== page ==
It’s true, we eat healthy. But I never really understood how other people see us until I had a house full of bubbly girls over for our teen’s 13th birthday party. As they gathered around the center island munching chips and salsa and veggies and dip, I heard the commentary about how we’d been designated as “The Healthy House.” It wasn’t particularly snarky, just a statement of fact with a slight bit of teasing for good measure. But there were a lot of raised eyebrows when I pulled out the Cheetos and cookies. It was a birthday party…
Honestly, I have never really considered how other people see our eating habits. We have been on a mission for the past decade to improve our eating. We try to be more conscious about what we consume. It started with eliminating fast food chains. I will make an exception for Panera, but recently I’ve been pulling back on that because of the high calorie meals and sweet temptations. We do eat a decent local pizza about once per week. What teen (or adult) could live without pizza every now and then?
I try not to buy too many snack foods either. Don’t get me wrong. I LOVE Fritos, Cheezits, Cheetos, Mac’N’Cheese, Captain Crunch, Lucky Charms, etc. But if I buy anything of this nature, every single person in the house will rummage past all the fresh fruit and vegetables and eat that first (including me!).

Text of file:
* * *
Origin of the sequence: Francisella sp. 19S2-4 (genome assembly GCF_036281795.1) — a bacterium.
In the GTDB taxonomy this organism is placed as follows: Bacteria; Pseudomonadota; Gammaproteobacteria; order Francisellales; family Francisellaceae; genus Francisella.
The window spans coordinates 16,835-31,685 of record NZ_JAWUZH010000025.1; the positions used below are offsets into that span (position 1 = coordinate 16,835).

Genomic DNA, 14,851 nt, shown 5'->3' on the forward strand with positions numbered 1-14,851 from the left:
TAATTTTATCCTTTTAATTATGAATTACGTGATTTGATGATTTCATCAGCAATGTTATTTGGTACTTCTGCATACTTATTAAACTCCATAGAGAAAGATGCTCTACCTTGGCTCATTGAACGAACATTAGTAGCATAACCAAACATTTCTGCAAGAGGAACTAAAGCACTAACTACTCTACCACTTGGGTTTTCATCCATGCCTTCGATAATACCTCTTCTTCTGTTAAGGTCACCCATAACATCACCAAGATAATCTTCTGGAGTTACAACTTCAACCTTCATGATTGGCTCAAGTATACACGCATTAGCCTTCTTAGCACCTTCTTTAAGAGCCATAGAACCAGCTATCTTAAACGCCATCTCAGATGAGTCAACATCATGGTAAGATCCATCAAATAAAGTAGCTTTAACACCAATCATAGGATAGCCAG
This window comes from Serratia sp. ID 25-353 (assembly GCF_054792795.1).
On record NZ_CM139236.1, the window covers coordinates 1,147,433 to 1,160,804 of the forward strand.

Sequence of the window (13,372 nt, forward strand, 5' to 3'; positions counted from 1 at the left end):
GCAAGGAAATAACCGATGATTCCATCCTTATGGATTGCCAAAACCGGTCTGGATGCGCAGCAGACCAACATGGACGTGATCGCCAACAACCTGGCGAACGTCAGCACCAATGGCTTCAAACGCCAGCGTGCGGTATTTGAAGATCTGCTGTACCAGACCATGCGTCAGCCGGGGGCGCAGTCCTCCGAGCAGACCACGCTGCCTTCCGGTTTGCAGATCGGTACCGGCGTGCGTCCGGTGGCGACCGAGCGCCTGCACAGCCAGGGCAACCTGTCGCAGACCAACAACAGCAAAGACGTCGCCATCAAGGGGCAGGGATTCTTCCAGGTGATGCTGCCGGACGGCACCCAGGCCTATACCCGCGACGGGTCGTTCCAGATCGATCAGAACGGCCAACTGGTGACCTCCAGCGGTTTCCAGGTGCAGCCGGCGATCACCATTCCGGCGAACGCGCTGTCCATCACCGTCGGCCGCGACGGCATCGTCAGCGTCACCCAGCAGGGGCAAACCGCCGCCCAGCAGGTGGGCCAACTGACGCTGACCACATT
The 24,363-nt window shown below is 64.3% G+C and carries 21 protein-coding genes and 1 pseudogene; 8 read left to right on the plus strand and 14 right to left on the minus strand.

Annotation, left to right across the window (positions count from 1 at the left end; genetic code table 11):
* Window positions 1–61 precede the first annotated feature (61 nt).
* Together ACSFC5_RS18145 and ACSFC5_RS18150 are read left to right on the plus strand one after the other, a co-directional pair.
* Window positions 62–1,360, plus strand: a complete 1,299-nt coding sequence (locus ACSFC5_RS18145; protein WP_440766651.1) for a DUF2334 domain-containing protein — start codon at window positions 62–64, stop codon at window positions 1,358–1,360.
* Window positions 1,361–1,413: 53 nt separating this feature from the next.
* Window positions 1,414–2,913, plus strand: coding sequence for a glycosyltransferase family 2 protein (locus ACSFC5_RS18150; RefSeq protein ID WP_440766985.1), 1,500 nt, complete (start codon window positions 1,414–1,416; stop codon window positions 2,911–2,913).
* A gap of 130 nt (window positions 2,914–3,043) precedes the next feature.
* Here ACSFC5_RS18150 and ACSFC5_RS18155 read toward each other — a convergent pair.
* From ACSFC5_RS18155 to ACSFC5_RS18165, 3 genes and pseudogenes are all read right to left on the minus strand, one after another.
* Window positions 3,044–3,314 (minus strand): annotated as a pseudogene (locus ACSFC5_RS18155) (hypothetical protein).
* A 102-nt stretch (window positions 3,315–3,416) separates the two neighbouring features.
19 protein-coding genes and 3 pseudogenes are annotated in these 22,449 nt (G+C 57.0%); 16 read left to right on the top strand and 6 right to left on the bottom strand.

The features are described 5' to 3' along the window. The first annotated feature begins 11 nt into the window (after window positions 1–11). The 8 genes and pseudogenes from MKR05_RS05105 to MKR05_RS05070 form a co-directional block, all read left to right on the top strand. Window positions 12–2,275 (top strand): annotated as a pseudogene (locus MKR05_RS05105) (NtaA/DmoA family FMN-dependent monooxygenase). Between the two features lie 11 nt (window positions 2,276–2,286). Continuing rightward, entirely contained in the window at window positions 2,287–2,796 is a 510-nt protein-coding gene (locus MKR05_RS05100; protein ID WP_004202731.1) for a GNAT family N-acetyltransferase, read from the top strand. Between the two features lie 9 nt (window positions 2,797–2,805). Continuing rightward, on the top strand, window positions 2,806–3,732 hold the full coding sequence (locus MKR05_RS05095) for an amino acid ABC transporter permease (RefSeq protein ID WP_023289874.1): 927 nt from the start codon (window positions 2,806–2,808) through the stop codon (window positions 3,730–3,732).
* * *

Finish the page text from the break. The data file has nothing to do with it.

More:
What do we eat instead? Grilled meats, steamed veggies, fresh fruits, whole grain breads and bars, low sugar cereal, nuts, full fat milk and yogurt, etc. Plenty of butter and unprocessed salt. And dark chocolate. I always sprinkle in a little junk here and there so we don’t feel too deprived. You can read more of our food rules here.
How Other People See Us
It never occurred to me that my teen would be identified as a healthy eater. What she packs for lunch is normal to us, but apparently her classmates find it odd. She brings PBJ’s on whole wheat bread with water, sliced cucumbers or carrots, and no sugar applesauce. Or, she’ll make herself a salad.
When I talked to her about it, she laughed. She listed off the things her friends bring to school: several packages of Tastykakes, sandwiches on white bread, and sugary fruit drinks to name a few. And yes, I was shocked. Horrified actually! How can these girls study and concentrate if they don’t have real food to feed their brains?
But I am very aware of making sure my daughter is not singled out for our crazy habits. It’s hard enough being at a new school with new friends in a new area without being labeled as different, or worse, weird. I remember what that was like as my parents had plenty of different ideas about life.
So, I offered to buy her some junk food.
Was she feeling deprived?
Does it bother her that we eat so healthily?
To my surprise, it didn’t bother her at all. She likes the way we eat and doesn’t mind being different. After all, to a teen girl, being “The Healthy House” isn’t the worst label we could have. For now, that is.
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